The Atlantic senior editor David Frum is holding President Trump directly responsible for the deaths of the 176 passengers on the Ukrainian airplane that was struck by one of Iran's missiles, declaring the victims "paid a price" for his decision to order for the killing of Iranian Gen. Qassem Soleimani.
"No American paid a price for President Donald Trump’s decision to kill Iran’s Qassem Soleimani. But it looks like 176 other people did, including 63 Canadian citizens and many more Iranian nationals en route to Canada," Frum began his column on Thursday.
In his piece titled "We're Just Discovering the Price of Killing Soleimani," Frum wrote that the "accusatory finger" is first pointed at the Iranian government and acknowledged how Iranian authorities "set in motion the cycle of attack and response" in recent weeks.
"Yet the United States cannot shove all blame on Iran for the human disaster of Flight 752," Frum said. "Nobody intended for civilians to die. That’s the way it is with unintended consequences—and why governments are supposed to weigh carefully the decision to employ deadly force."
Frum, the former speechwriter for President George W. Bush credited with inventing the "Axis of Evil" line describing Iraq, Iran, and North Korea in the 2002 State of the Union address, blasted the Trump administration for telling an "obviously false story" that led to Soleimani's killing, expressing doubt that an attack planned by the Iranian general was actually "imminent."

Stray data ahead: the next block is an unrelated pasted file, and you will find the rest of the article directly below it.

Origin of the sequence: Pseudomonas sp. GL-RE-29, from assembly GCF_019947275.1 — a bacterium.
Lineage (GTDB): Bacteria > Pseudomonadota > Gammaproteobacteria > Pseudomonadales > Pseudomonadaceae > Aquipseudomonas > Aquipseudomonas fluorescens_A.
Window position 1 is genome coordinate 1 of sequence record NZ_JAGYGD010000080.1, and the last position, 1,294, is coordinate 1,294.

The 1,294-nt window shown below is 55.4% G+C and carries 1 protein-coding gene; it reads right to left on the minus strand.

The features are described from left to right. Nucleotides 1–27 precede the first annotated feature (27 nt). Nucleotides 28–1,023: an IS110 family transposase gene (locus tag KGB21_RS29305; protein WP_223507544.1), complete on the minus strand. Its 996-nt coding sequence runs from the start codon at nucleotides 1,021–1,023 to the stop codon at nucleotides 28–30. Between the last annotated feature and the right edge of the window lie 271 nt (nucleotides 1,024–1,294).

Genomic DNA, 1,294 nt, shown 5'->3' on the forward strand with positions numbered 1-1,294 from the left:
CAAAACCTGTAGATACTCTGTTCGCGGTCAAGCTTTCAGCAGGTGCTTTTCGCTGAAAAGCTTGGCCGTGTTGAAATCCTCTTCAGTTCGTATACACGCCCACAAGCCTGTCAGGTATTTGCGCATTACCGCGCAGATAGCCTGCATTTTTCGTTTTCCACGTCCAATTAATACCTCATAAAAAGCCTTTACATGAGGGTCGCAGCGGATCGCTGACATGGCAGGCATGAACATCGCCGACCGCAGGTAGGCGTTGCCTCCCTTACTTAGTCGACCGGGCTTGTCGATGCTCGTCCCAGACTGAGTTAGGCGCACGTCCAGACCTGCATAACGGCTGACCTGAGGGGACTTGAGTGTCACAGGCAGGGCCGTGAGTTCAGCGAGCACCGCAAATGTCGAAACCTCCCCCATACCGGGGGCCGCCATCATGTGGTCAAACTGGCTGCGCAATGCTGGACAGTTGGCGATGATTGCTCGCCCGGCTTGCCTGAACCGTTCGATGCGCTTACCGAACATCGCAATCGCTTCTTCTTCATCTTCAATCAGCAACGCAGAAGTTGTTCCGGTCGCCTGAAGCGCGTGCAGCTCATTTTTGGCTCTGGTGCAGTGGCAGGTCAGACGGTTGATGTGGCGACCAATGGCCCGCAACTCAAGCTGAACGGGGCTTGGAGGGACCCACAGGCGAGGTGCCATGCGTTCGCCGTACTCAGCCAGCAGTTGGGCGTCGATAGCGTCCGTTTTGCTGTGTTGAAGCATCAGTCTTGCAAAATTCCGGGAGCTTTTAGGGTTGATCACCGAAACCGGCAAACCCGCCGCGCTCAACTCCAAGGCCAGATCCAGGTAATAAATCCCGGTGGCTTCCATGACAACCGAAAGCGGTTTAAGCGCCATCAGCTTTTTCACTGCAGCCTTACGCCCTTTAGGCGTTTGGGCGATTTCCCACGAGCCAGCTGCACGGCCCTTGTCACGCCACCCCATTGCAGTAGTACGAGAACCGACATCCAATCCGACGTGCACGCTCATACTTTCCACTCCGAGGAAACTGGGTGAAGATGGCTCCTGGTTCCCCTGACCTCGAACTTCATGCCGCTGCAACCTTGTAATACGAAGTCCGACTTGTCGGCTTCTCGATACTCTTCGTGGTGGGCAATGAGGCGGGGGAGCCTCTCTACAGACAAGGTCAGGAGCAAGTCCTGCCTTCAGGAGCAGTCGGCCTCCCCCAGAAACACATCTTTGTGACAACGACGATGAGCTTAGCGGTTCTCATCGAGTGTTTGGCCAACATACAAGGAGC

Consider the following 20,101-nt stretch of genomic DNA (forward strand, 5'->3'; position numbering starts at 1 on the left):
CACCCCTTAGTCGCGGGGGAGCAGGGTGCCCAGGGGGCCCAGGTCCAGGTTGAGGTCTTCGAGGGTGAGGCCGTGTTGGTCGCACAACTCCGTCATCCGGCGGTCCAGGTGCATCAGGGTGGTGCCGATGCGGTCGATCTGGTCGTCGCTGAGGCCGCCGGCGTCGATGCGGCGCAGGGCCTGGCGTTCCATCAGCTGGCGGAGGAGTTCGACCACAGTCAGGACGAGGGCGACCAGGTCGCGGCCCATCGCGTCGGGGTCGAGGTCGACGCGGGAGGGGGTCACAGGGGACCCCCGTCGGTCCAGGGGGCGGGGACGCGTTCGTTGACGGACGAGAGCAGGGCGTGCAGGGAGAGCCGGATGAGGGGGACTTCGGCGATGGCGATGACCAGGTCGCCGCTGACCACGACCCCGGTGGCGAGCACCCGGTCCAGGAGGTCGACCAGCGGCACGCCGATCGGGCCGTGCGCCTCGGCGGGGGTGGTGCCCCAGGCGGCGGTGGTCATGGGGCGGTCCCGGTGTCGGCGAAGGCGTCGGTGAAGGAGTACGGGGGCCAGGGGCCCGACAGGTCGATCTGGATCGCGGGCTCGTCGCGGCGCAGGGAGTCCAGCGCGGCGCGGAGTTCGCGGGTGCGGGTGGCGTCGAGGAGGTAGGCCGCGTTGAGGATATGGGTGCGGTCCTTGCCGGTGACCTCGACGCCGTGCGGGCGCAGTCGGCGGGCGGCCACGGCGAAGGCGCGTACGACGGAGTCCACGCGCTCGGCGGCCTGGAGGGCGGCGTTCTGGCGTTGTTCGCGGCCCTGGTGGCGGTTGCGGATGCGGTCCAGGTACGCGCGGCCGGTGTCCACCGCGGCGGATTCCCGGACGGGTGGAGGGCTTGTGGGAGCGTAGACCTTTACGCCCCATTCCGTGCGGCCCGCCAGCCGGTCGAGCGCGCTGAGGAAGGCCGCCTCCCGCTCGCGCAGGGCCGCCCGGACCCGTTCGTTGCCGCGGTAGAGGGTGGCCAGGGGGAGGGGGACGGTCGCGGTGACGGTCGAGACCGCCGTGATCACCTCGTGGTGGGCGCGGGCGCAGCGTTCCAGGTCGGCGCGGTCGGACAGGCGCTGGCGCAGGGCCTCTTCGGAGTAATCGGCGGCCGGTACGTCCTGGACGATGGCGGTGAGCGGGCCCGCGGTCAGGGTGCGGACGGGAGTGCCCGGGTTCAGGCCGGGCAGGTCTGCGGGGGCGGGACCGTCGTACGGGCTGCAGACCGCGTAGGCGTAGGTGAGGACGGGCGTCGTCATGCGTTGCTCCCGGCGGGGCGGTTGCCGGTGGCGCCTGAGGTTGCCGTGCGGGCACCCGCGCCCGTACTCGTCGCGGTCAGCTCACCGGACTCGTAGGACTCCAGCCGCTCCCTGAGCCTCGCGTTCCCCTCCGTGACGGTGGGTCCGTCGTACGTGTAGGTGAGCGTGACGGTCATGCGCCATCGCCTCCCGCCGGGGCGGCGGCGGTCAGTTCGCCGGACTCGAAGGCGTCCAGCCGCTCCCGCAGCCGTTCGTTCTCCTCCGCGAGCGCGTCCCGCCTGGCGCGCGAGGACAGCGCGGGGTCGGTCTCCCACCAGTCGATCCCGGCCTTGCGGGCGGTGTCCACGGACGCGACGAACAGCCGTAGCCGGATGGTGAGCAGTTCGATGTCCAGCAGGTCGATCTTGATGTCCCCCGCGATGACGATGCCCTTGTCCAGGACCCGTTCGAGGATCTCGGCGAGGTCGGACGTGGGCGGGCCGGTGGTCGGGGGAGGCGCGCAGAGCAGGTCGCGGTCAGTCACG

"Trump, of course, disclaims all responsibility, as he habitually does. He’s always been a credit-grabber and a responsibility-dodger," Frum continued. "The victims of the crash of Ukraine International Airlines Flight 752 were not U.S. citizens, and certainly not residents of any state that Trump might win in 2020, so who cares, really? The loss of life had 'nothing to do with us.' It was a 'mistake on the other side.' The gun just went off; let’s not ask too many questions about who put the bullets in the chamber."
He did acknowledge that Soleimani "deserved to die a violent death" and that both the Bush and Obama administrations "flinched from doing justice to Soleimani" because they asked what would happen next.
"Trump did not ask that question. Families across half the world are now grieving a consequence that Trump’s ego forbade him to imagine or ponder," Frum concluded.